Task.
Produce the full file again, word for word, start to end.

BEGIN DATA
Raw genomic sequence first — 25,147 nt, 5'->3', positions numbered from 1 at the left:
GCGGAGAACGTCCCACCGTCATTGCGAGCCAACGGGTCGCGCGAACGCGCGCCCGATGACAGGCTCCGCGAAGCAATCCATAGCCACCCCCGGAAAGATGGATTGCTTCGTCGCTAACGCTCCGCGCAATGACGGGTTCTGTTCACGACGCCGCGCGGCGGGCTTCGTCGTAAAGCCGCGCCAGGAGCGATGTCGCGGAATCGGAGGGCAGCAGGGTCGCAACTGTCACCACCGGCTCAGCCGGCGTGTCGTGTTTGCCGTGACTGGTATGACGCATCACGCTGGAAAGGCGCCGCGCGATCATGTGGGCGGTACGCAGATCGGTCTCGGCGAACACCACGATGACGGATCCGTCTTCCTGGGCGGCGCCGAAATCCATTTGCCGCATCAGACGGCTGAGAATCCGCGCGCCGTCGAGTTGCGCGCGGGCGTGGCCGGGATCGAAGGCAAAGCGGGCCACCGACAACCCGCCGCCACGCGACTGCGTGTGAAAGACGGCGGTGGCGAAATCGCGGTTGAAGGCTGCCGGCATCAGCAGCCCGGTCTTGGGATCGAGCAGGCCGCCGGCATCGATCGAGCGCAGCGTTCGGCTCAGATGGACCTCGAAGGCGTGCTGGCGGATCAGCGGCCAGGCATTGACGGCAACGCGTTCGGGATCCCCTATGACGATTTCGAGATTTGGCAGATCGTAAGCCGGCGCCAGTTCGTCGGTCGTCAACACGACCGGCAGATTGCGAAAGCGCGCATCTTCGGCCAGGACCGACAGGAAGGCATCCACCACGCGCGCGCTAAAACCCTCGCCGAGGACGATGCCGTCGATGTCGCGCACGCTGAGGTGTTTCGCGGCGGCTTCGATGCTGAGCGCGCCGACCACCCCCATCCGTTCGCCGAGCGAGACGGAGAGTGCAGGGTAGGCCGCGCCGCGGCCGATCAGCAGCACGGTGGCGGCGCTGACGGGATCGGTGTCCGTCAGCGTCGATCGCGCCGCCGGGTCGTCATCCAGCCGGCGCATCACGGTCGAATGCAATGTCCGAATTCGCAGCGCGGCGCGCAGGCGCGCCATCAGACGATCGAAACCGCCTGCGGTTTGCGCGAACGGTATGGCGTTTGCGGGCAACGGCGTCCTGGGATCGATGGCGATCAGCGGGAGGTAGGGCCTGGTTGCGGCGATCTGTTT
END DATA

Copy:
Raw genomic sequence first — 25,147 nt, 5'->3', positions numbered from 1 at the left:
GCGGAGAACGTCCCACCGTCATTGCGAGCCAACGGGTCGCGCGAACGCGCGCCCGATGACAGGCTCCGCGAAGCAATCCATAGCCACCCCCGGAAAGATGGATTGCTTCGTCGCTAACGCTCCGCGCAATGACGGGTTCTGTTCACGACGCCGCGCGGCGGGCTTCGTCGTAAAGCCGCGCCAGGAGCGATGTCGCGGAATCGGAGGGCAGCAGGGTCGCAACTGTCACCACCGGCTCAGCCGGCGTGTCGTGTTTGCCGTGACTGGTATGACGCATCACGCTGGAAAGGCGCCGCGCGATCATGTGGGCGGTACGCAGATCGGTCTCGGCGAACACCACGATGACGGATCCGTCTTCCTGGGCGGCGCCGAAATCCATTTGCCGCATCAGACGGCTGAGAATCCGCGCGCCGTCGAGTTGCGCGCGGGCGTGGCCGGGATCGAAGGCAAAGCGGGCCACCGACAACCCGCCGCCACGCGACTGCGTGTGAAAGACGGCGGTGGCGAAATCGCGGTTGAAGGCTGCCGGCATCAGCAGCCCGGTCTTGGGATCGAGCAGGCCGCCGGCATCGATCGAGCGCAGCGTTCGGCTCAGATGGACCTCGAAGGCGTGCTGGCGGATCAGCGGCCAGGCATTGACGGCAACGCGTTCGGGATCCCCTATGACGATTTCGAGATTTGGCAGATCGTAAGCCGGCGCCAGTTCGTCGGTCGTCAACACGACCGGCAGATTGCGAAAGCGCGCATCTTCGGCCAGGACCGACAGGAAGGCATCCACCACGCGCGCGCTAAAACCCTCGCCGAGGACGATGCCGTCGATGTCGCGCACGCTGAGGTGTTTCGCGGCGGCTTCGATGCTGAGCGCGCCGACCACCCCCATCCGTTCGCCGAGCGAGACGGAGAGTGCAGGGTAGGCCGCGCCGCGGCCGATCAGCAGCACGGTGGCGGCGCTGACGGGATCGGTGTCCGTCAGCGTCGATCGCGCCGCCGGGTCGTCATCCAGCCGGCGCATCACGGTCGAATGCAATGTCCGAATTCGCAGCGCGGCGCGCAGGCGCGCCATCAGACGATCGAAACCGCCTGCGGTTTGCGCGAACGGTATGGCGTTTGCGGGCAACGGCGTCCTGGGATCGATGGCGATCAGCGGGAGGTAGGGCCTGGTTGCGGCGATCTGTTT